And yet they aren’t about us. They are about the kingdom of God. They aren’t about self-improvement: they describe the incursion of God into human life, the ongoing transformation of a me-and-mine-first world into what St. Paul calls “a large family” presided over and shaped by Jesus Christ, the firstborn of many who have come to know themselves as children of God. In his powerful little sayings he calls us to welcome in our hearts daily the eternally shifting paradigm from the old way, in dread of an angry God whom we could never satisfy, to the Spirit who helps us in our weakness, searches and knows us and calls us into intimate gracious inseparable union with God in Christ.

Probably best not to say much about understanding this divine call. Rather, hearing and obeying this call is what matters. The Bible makes clear that this call will come in a still small voice, one that grows on us, one that must be listened for in order to be heard. Hence the mustard seed and the yeast and the hidden treasure.

The hidden treasure and the exceptional pearl express this choosing to listen. And what about the net that catches fish of every kind? Remember how he says to his recent recruits from the fishermen along the Sea of Galilee, “Follow me, and I will make you fish for people.”

So the net is the Word, the message of the nearness of the Kingdom of God, the call to choose to follow, to belong, to serve, to lead.

Parables Jesus has told earlier in Matthew—parables we’ve heard on the past two Sundays-- support the idea that the Word that Jesus embodies is going to land on people differently (that was the parable of the sower and the seed), but all who hear the Word are given opportunity to yield a harvest for God. And yielding is the whole point. Becoming part of God’s great chain of self-giving is what the Word invites us to embrace. And, if you’ll recall that parable with all its varying conditions of soil, the fruitful hearer of God’s Word is the person whose bumper sticker reads, “Manure Happens: Use It!” Into each life manure must fall: learn how to fold it in so it will break down and build up, creating good soil useful to God.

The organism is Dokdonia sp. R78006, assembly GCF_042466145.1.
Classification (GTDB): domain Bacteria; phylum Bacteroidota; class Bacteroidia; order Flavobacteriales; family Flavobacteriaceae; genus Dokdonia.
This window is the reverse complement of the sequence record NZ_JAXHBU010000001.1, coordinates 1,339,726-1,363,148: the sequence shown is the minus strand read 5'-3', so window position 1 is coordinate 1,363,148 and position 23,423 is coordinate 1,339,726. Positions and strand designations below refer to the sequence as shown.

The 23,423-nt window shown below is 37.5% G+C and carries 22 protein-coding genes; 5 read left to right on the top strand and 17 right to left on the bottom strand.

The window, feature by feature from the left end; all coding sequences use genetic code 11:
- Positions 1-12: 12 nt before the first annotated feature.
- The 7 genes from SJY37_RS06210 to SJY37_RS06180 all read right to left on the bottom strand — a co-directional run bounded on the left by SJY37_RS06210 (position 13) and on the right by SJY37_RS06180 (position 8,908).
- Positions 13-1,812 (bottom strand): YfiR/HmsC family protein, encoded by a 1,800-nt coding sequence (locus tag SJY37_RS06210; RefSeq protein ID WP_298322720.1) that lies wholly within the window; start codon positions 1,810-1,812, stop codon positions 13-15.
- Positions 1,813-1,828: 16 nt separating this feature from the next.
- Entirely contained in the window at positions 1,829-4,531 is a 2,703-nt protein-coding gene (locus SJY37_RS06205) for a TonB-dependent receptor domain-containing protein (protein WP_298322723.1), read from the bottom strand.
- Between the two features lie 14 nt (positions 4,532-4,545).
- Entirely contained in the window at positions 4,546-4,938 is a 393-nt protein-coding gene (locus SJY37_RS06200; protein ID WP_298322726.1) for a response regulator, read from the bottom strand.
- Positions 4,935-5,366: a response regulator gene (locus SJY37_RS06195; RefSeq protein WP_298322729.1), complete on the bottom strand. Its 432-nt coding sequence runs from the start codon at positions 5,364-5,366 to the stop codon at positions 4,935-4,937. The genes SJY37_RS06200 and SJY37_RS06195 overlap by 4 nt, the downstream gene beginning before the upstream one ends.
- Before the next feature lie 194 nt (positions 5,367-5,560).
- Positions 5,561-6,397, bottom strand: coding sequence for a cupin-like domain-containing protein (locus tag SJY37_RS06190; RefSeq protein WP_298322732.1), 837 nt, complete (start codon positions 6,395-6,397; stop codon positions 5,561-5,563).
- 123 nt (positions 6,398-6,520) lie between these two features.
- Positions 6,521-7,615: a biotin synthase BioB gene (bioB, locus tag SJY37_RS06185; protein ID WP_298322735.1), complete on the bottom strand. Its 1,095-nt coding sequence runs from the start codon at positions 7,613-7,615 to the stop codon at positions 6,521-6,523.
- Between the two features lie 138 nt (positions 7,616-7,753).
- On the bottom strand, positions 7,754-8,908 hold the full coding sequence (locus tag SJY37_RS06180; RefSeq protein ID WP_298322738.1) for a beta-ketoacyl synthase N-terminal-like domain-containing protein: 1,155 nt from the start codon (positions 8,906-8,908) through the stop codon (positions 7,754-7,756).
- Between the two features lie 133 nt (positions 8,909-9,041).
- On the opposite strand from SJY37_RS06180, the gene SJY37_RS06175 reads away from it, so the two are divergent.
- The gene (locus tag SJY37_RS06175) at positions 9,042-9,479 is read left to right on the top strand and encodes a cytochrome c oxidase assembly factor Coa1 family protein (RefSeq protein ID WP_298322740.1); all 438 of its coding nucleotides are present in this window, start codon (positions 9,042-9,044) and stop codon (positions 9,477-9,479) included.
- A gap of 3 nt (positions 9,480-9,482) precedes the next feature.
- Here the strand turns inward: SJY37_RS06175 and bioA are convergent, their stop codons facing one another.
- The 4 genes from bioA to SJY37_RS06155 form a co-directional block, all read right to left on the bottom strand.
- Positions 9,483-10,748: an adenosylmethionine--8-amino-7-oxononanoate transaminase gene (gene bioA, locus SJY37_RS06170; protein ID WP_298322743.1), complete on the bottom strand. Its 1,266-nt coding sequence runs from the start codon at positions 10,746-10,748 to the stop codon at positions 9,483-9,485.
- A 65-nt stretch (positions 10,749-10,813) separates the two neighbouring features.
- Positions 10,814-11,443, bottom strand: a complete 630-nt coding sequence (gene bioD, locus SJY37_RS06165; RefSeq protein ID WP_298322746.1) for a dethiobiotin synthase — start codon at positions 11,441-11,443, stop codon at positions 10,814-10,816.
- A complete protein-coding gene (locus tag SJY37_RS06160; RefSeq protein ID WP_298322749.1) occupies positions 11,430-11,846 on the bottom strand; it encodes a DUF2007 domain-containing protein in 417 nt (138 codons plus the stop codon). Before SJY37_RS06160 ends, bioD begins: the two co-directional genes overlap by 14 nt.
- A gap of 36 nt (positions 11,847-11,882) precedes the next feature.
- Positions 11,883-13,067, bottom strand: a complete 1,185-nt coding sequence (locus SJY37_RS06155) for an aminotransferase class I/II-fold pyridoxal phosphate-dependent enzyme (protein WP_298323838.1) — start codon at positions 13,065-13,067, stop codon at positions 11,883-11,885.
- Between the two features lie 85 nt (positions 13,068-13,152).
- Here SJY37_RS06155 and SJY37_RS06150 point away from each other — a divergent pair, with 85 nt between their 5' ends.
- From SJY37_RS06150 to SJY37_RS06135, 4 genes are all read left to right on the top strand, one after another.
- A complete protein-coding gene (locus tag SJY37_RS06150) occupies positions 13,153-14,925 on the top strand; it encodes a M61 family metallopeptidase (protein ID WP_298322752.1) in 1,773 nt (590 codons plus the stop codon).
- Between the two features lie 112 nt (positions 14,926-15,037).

Then last Sunday’s parable endeared itself to all us backyard gardeners: the weeds that sprout among the wheat cannot be pulled without uprooting the intended good. “An enemy has done this!” (the cry of the farmer when he discovers his best laid plans have been interrupted by life)… isn’t that exactly how it feels, when you’re doing battle with bishopsweed or wood anemones or that awful faux morning-glory… when you don’t know whether to laugh or cry.

Those little stories help make sense of the net Jesus throws today. He catches all our theories, all our interpretations, all our hopes, and simply does not relieve us of the necessity to keep scratching our heads in order to comprehend the mind, the will, the purpose of God. Angels despatched from heaven to separate the evil from the righteous, consigning the evil to a furnace of fire? What is that about?

Is that how it felt in the earliest centuries of the church, when the Roman emperor and his henchmen brutally persecuted innocent Christians because they called Jesus their king? Was Matthew giving voice to our ancestors who were itching for justice to be done, consigning the ruthless to a miserable end, the more so the better?

And in the aftermath of those persecutions, when many Christians compromised their faith and placed in the fire that pinch of incense that quietly expressed consent to worship the emperor (so as to escape death at his hands), was Matthew expressing the dilemma faced by the church community divided between those whose loved ones had paid the ultimate price for their faith and those who were living a double life?

Perhaps, in settings like those, angels despatched from heaven to set things right is an answer we too might understand.

However, our actual setting in life requires of us a compassionate use of what is old, as we accept the call of God to help bring out of God’s treasure what is gracious and just from the past, in service to what is needed now in new fresh manifestation of grace and justice.

Have we understood all this? Well, yes. Becoming part of God’s great chain of self-giving is what the Word invites us to embrace. Learning how to yield requires learning how to fold into our lives much that we would rather reject. Yet the call is to comprehend, to make room for opposites to live together in peace.

(Barbara Brown Taylor's "Learning to Walk in the Dark" is published by Harper One, 2014.)